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Palmer’s Planners: Finances Made Simple

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Plalmer's Money Planner

Plalmer's Money Planner

Today is a day that I thought I'd never thought I'd see. I'm linking to Etsy.com - a site known for it's many knick-knacks. I've always viewed it as a way to spend money on stuff that I wouldn't use. For example, as I write this article, this apple cozy is being highlighted on the Etsy home page. I'm may be a grade-A jerk but I don't feel that my apples need to be kept cozy. I'm sorry if I insulted any apple lovers out there, but that's just the way it is. Take the money you'd spend on comforting your fruit and put it towards retirement.

Sorry I got a little carried away there. This article isn't supposed to be about apple cozies. Instead I want to introduce you to Palmer's Planners - a set of financial planners from Kimberly Palmer, senior editor for U.S. News and World Report's Alpha Consumer. If you've read my review of her book, Generation Earn, you know that I'm a big fan. She comes from a prospective that is more like a blogger than a financial guru - that scores huge points with me. If you aren't sure about the difference, watch an episode of the Suze Orman show. I find that show entertaining as well, but you don't get to know the person, and that was one part of Palmer's book that I really enjoyed.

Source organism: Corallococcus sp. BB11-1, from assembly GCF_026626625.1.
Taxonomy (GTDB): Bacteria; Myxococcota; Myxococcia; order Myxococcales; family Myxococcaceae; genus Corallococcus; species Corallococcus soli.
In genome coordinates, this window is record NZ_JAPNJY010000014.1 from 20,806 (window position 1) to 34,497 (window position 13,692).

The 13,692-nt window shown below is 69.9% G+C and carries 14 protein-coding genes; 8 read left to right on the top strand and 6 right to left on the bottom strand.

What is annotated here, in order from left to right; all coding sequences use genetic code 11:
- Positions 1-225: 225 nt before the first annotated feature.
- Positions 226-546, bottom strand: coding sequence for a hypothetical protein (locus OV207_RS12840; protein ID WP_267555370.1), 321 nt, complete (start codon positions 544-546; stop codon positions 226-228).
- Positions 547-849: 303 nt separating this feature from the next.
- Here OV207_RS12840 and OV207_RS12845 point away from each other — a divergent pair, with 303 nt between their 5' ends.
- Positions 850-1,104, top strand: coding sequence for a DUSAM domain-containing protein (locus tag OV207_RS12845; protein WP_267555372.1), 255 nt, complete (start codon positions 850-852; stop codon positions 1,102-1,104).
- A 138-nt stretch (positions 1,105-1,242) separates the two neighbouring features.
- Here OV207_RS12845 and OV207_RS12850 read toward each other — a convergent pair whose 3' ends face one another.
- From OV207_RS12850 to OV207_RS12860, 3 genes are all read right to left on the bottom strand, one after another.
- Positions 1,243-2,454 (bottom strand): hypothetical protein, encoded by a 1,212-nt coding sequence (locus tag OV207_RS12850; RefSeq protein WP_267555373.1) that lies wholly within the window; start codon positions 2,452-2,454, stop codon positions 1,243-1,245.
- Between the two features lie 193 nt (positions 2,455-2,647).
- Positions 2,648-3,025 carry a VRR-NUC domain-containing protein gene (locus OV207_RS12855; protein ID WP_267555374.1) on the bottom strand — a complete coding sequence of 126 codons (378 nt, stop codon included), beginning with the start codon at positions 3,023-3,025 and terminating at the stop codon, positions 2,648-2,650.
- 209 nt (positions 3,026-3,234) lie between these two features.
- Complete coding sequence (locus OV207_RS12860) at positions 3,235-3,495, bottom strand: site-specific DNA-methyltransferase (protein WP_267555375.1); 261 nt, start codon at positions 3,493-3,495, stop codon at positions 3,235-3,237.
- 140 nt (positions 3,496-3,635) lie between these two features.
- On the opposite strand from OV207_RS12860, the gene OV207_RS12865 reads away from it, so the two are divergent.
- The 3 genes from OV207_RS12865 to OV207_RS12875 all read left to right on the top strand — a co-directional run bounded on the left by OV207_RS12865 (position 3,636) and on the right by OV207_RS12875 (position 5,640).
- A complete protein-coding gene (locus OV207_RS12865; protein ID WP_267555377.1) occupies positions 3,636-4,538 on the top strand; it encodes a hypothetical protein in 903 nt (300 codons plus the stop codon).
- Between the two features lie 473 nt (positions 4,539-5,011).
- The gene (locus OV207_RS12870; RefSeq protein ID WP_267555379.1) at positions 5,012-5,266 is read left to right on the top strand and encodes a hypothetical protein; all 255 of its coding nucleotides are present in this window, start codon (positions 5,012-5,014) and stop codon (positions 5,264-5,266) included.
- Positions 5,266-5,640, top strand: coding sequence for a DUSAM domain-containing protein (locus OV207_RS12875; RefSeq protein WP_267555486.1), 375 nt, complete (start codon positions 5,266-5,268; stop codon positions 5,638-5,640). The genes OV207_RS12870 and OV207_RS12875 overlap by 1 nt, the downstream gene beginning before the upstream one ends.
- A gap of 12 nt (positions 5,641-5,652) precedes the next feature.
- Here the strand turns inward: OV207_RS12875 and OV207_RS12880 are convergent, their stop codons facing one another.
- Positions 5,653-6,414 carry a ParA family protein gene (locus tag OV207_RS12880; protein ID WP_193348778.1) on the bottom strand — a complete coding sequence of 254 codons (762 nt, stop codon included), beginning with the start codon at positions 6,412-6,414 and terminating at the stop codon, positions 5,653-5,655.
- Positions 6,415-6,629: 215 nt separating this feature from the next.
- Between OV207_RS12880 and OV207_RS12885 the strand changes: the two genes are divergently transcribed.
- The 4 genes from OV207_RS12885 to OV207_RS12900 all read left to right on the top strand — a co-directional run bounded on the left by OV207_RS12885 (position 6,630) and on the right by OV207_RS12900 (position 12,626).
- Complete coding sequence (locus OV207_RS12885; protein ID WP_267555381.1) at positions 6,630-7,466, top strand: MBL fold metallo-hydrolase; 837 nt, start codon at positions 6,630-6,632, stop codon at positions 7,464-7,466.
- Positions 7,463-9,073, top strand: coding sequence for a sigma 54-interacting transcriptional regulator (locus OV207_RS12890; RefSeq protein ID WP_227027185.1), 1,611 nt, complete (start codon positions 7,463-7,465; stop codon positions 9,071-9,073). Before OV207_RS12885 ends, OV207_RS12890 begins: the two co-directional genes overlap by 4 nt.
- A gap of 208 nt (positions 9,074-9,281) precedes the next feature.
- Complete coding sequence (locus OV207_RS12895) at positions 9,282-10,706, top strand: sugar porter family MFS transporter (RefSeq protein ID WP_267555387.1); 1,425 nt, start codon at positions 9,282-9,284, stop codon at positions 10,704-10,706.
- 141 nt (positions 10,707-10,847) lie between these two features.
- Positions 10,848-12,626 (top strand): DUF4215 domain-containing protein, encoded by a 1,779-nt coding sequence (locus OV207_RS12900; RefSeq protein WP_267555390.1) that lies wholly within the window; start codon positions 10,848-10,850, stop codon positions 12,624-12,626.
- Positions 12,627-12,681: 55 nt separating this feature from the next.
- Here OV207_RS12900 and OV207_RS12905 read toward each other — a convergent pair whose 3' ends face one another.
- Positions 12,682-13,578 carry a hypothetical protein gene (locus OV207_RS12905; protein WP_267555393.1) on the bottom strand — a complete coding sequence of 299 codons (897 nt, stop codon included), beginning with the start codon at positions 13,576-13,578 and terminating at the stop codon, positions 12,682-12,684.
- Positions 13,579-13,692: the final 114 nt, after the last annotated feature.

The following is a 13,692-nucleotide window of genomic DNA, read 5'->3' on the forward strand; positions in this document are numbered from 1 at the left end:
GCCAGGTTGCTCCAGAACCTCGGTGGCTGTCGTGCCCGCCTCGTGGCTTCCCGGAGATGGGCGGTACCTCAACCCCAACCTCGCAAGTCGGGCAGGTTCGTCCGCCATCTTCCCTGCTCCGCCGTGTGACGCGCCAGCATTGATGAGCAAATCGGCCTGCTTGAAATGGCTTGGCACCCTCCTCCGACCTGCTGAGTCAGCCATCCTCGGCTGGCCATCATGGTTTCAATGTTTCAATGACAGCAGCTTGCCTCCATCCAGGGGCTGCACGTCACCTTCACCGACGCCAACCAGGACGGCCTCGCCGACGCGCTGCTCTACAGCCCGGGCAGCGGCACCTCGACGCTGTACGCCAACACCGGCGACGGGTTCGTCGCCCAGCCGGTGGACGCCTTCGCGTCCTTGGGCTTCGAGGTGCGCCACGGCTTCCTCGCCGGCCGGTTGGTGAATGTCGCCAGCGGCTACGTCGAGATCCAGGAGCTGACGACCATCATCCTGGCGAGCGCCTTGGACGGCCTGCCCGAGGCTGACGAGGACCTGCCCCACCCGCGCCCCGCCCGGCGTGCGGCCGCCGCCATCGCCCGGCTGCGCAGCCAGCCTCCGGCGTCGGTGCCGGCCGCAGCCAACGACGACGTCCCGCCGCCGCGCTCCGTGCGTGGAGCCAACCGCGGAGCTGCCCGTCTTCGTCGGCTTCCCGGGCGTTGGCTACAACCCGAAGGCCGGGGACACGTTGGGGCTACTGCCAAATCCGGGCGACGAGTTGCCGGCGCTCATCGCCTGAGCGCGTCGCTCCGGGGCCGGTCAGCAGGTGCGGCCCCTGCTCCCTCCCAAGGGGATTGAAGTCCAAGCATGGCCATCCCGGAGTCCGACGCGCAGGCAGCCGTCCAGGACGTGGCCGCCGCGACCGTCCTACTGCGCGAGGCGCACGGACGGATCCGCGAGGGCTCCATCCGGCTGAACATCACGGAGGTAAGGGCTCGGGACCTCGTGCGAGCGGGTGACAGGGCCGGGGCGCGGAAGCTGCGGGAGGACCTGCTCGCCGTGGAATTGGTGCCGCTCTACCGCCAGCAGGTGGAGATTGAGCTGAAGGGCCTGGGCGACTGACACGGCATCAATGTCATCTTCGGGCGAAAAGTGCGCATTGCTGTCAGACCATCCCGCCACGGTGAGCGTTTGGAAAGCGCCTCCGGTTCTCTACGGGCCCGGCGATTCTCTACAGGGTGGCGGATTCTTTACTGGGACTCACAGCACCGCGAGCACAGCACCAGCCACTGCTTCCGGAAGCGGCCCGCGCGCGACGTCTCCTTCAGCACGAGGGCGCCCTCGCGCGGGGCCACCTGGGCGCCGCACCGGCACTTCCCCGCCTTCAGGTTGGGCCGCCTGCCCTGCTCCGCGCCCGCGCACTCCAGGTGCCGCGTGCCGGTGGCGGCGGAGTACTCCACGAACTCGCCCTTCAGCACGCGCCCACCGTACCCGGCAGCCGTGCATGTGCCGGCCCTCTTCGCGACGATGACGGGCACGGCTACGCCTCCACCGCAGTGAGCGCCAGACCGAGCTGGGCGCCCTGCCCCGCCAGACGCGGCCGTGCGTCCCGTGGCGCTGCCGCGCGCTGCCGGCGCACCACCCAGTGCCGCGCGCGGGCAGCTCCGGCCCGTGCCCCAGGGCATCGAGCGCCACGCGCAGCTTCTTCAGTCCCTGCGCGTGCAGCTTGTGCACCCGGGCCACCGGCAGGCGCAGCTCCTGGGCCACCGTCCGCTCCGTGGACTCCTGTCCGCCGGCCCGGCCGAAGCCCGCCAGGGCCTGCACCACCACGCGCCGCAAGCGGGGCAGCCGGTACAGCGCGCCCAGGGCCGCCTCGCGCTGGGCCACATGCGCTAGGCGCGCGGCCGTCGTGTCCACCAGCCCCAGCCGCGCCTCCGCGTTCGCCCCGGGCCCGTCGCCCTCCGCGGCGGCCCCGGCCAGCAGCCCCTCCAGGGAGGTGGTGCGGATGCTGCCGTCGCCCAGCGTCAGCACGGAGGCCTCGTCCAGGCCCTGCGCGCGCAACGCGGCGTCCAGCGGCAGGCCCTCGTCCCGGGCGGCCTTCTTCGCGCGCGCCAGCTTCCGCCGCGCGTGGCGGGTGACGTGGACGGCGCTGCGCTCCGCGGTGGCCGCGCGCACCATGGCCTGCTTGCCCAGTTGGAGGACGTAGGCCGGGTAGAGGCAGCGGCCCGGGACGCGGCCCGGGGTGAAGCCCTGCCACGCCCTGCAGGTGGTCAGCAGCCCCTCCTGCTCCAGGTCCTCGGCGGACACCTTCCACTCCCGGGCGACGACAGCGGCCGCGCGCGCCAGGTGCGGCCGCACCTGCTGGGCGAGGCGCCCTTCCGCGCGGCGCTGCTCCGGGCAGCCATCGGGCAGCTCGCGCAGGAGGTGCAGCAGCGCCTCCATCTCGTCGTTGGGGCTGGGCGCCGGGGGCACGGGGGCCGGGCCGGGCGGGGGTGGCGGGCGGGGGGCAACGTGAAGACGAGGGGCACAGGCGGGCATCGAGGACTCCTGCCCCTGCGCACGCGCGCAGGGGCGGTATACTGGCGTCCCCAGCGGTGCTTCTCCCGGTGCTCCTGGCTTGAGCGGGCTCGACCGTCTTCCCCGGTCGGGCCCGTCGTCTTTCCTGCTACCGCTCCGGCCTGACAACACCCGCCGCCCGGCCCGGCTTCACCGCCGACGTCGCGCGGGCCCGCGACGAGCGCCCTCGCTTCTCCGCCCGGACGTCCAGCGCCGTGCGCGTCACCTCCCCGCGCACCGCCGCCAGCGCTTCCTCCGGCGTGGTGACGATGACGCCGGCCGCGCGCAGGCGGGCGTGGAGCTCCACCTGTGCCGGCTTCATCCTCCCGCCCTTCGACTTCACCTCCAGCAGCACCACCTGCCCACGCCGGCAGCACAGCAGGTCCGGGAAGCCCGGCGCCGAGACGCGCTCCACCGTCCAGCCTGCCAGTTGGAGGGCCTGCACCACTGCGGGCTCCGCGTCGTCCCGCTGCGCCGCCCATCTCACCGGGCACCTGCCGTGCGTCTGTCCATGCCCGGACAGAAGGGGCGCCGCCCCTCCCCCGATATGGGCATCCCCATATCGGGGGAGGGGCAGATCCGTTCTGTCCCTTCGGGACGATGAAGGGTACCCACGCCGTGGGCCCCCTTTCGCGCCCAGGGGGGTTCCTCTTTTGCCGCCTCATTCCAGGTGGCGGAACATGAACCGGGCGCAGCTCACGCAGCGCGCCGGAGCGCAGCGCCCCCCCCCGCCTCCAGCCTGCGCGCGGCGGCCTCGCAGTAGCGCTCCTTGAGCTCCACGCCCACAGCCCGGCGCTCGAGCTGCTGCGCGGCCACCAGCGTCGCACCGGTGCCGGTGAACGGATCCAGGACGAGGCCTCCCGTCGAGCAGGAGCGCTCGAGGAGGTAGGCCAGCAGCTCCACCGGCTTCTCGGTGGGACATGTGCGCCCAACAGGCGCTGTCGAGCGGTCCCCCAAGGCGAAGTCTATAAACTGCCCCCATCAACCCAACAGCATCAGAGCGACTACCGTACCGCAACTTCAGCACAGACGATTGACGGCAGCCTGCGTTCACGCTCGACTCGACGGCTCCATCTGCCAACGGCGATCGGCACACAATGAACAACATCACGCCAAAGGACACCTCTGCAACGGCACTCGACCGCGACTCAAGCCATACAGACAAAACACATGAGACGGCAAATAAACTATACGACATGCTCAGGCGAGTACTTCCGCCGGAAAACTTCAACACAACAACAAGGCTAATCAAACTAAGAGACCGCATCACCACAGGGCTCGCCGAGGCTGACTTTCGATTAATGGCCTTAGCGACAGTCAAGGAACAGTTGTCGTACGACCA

Palmer's Planners is a set of financial planners covering topics such as general money planning, getting out of debt, and preparing for a baby. I had a chance to look at a few, and here are couple of thoughts on a few of the products:

  • The Money Planner - While all the planners work to supplement the aforementioned Generation Earn book, this is probably the best example of it. It doesn't go into great depth in any one area of personal finance, but it hits the important parts of many different areas. For example there are a couple of pages on debt in this planner, but the Debt-Free Planner is completely dedicated to the topic. The advantage to this is high-level approach that you don't get bogged down in any particular area of personal finance. You can find your weaknesses and then focus on them later.
  • 2012 Money Planner - The 2012 Money Planner takes a calendar-based approach to your finances. For example, March is mostly about preparing your taxes while August is about going back to school. There are a few quarterly checklists and a year-end review also included.
  • Baby Planner - I think saved the best for last. The spiral bound baby planner looks like the perfect gift for an expecting mother. What I especially like about it is that you can give it without looking like an uppity jerk. What do I mean by that? Well if you have a friend who might be in a tough financial spot giving a money planner to someone might come off as rude, but if the person were expecting a baby, the baby planner is a socially acceptable gift. The person might like the planner so much that they pick up the other money planners. (Note: There is a PDF version of this available as well if you just want the information without the pretty packaging.)